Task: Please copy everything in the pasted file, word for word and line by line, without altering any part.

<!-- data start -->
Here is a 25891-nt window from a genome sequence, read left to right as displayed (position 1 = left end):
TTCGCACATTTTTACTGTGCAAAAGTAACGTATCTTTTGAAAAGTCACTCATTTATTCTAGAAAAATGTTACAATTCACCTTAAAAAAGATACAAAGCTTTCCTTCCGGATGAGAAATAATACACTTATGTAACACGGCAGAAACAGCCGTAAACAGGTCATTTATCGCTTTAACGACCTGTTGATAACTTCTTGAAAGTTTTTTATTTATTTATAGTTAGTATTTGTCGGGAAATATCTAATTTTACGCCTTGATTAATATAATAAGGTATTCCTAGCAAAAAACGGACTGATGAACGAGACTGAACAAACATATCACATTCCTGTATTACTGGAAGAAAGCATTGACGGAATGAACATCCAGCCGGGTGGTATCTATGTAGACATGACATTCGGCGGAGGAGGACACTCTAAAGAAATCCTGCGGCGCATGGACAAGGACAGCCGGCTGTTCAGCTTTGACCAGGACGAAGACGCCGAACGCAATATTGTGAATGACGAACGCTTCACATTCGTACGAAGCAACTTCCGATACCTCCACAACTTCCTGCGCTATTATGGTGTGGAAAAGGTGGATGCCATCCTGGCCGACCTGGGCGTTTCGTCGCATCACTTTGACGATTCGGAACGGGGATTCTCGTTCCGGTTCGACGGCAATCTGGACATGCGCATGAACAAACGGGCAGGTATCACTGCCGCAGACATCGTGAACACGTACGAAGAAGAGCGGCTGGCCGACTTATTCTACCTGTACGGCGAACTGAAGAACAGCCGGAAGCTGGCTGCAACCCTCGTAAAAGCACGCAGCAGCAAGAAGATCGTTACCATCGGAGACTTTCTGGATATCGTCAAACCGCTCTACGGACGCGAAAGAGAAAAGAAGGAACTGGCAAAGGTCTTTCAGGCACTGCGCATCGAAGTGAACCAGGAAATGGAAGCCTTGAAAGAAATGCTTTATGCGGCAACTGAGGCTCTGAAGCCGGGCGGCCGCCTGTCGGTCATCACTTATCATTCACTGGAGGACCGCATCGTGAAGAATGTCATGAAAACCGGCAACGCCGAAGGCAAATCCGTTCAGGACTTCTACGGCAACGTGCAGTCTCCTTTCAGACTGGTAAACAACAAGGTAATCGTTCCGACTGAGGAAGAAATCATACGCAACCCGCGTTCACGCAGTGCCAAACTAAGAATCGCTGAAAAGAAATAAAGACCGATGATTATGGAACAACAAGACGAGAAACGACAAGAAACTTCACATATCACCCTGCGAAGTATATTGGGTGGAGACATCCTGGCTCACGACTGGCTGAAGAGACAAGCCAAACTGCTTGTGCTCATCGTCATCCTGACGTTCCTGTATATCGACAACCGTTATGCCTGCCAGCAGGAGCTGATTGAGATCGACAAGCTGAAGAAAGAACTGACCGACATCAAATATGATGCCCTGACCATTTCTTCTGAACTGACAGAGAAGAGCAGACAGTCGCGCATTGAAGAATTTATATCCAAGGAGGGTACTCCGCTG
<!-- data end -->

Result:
Here is a 25891-nt window from a genome sequence, read left to right as displayed (position 1 = left end):
TTCGCACATTTTTACTGTGCAAAAGTAACGTATCTTTTGAAAAGTCACTCATTTATTCTAGAAAAATGTTACAATTCACCTTAAAAAAGATACAAAGCTTTCCTTCCGGATGAGAAATAATACACTTATGTAACACGGCAGAAACAGCCGTAAACAGGTCATTTATCGCTTTAACGACCTGTTGATAACTTCTTGAAAGTTTTTTATTTATTTATAGTTAGTATTTGTCGGGAAATATCTAATTTTACGCCTTGATTAATATAATAAGGTATTCCTAGCAAAAAACGGACTGATGAACGAGACTGAACAAACATATCACATTCCTGTATTACTGGAAGAAAGCATTGACGGAATGAACATCCAGCCGGGTGGTATCTATGTAGACATGACATTCGGCGGAGGAGGACACTCTAAAGAAATCCTGCGGCGCATGGACAAGGACAGCCGGCTGTTCAGCTTTGACCAGGACGAAGACGCCGAACGCAATATTGTGAATGACGAACGCTTCACATTCGTACGAAGCAACTTCCGATACCTCCACAACTTCCTGCGCTATTATGGTGTGGAAAAGGTGGATGCCATCCTGGCCGACCTGGGCGTTTCGTCGCATCACTTTGACGATTCGGAACGGGGATTCTCGTTCCGGTTCGACGGCAATCTGGACATGCGCATGAACAAACGGGCAGGTATCACTGCCGCAGACATCGTGAACACGTACGAAGAAGAGCGGCTGGCCGACTTATTCTACCTGTACGGCGAACTGAAGAACAGCCGGAAGCTGGCTGCAACCCTCGTAAAAGCACGCAGCAGCAAGAAGATCGTTACCATCGGAGACTTTCTGGATATCGTCAAACCGCTCTACGGACGCGAAAGAGAAAAGAAGGAACTGGCAAAGGTCTTTCAGGCACTGCGCATCGAAGTGAACCAGGAAATGGAAGCCTTGAAAGAAATGCTTTATGCGGCAACTGAGGCTCTGAAGCCGGGCGGCCGCCTGTCGGTCATCACTTATCATTCACTGGAGGACCGCATCGTGAAGAATGTCATGAAAACCGGCAACGCCGAAGGCAAATCCGTTCAGGACTTCTACGGCAACGTGCAGTCTCCTTTCAGACTGGTAAACAACAAGGTAATCGTTCCGACTGAGGAAGAAATCATACGCAACCCGCGTTCACGCAGTGCCAAACTAAGAATCGCTGAAAAGAAATAAAGACCGATGATTATGGAACAACAAGACGAGAAACGACAAGAAACTTCACATATCACCCTGCGAAGTATATTGGGTGGAGACATCCTGGCTCACGACTGGCTGAAGAGACAAGCCAAACTGCTTGTGCTCATCGTCATCCTGACGTTCCTGTATATCGACAACCGTTATGCCTGCCAGCAGGAGCTGATTGAGATCGACAAGCTGAAGAAAGAACTGACCGACATCAAATATGATGCCCTGACCATTTCTTCTGAACTGACAGAGAAGAGCAGACAGTCGCGCATTGAAGAATTTATATCCAAGGAGGGTACTCCGCTG